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Clin Infect Dis. 2008 Jun 1;46(11):1710-6. doi: 10.1086/587891.

Bleach sedimentation: an opportunity to optimize smear microscopy for tuberculosis diagnosis in settings of high prevalence of HIV.

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  • 1Epicentre, Paris, France. maryline.bonnet@geneva.msf.org

Abstract

BACKGROUND:

The purpose of the study was to evaluate the performance and feasibility of tuberculosis diagnosis by sputum microscopy after bleach sedimentation, compared with by conventional direct smear microscopy, in a setting of high prevalence of HIV.

METHODS:

In a community-based study in Kenya (a population in which 50% of individuals with tuberculosis are infected with HIV), individuals with suspected pulmonary tuberculosis submitted 3 sputum specimens during 2 consecutive days, which were examined by blind evaluation. Ziehl-Neelsen-stained smears were made of fresh specimens and of specimens that were processed with 3.5% household bleach followed by overnight sedimentation. Two different cutoffs for acid-fast bacilli (AFB) per 100 high-power fields (HPF) were used to define a positive smear: >10 AFB/100 HPF and 1 AFB/100 HPF. Four smear-positive case definitions, based on 1 or 2 positive smears with the 1 AFB or 10 AFB cutoff, were used.

RESULTS:

Of 1879 specimens from 644 patients, 363 (19.3%) and 460 (24.5%) were positive by bleach sedimentation microscopy, compared with 301 (16.0%) and 374 (19.9%) by direct smear microscopy, with use of the 10 AFB/100 HPF (P < .001) and 1 AFB/100 HPF (P < .001) cutoffs, respectively. Regardless of the case definition used, bleach sedimentation microscopy detected significantly more positive cases than did direct smear microscopy: 26.7% (172 of 644) versus 21.7% (140 of 644), respectively, with the case definition of 1 positive smear and the 1 AFB/100 HPF cutoff (P < .001), and 21.4% (138 of 644) versus 18.6% (120 of 644), respectively, with the case definition of 1 positive smear and the 10 AFB/100 HPF cutoff (P < .001). Inter- and intrareader reproducibility were favorable, with kappa coefficients of 0.83 and 0.91, respectively. Bleach sedimentation was relatively inexpensive and was not time consuming.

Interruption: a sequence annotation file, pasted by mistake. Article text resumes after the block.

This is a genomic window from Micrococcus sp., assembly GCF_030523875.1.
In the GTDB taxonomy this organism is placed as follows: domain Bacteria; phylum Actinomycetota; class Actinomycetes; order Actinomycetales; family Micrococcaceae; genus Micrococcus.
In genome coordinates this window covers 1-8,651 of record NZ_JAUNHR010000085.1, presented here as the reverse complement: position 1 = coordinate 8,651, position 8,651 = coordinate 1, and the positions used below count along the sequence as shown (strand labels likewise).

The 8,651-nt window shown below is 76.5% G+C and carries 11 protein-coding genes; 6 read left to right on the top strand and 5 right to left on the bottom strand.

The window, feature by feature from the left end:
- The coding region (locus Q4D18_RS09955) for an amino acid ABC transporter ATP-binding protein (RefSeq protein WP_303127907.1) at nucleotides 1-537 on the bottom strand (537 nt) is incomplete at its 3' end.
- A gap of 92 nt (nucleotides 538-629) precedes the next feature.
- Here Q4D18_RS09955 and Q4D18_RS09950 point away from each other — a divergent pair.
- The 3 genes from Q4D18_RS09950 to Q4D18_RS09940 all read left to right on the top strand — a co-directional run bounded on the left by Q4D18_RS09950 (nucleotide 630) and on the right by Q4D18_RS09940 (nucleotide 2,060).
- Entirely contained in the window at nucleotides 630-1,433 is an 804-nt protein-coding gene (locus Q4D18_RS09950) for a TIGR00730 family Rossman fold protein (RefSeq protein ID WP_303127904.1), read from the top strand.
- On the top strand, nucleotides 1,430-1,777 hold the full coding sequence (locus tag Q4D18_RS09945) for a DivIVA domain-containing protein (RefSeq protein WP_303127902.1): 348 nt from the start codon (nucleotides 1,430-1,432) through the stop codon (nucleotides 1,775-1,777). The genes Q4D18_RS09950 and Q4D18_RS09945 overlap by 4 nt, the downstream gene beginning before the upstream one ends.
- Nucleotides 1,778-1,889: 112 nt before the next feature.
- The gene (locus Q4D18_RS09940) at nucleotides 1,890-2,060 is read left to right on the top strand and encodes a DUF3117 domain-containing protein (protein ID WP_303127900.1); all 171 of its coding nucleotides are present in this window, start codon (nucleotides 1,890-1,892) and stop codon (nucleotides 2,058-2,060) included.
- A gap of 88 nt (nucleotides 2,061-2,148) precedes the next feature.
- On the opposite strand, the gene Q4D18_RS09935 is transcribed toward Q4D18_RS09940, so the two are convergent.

CONCLUSIONS:

Bleach sedimentation microscopy is an effective, simple method to improve the yield of smear microscopy in a setting of high prevalence of HIV. Further evaluation of this method, under operational conditions, is urgently needed to determine its potential as a tool for tuberculosis control.

PMID:
18444789
DOI:
10.1086/587891
[PubMed - indexed for MEDLINE]
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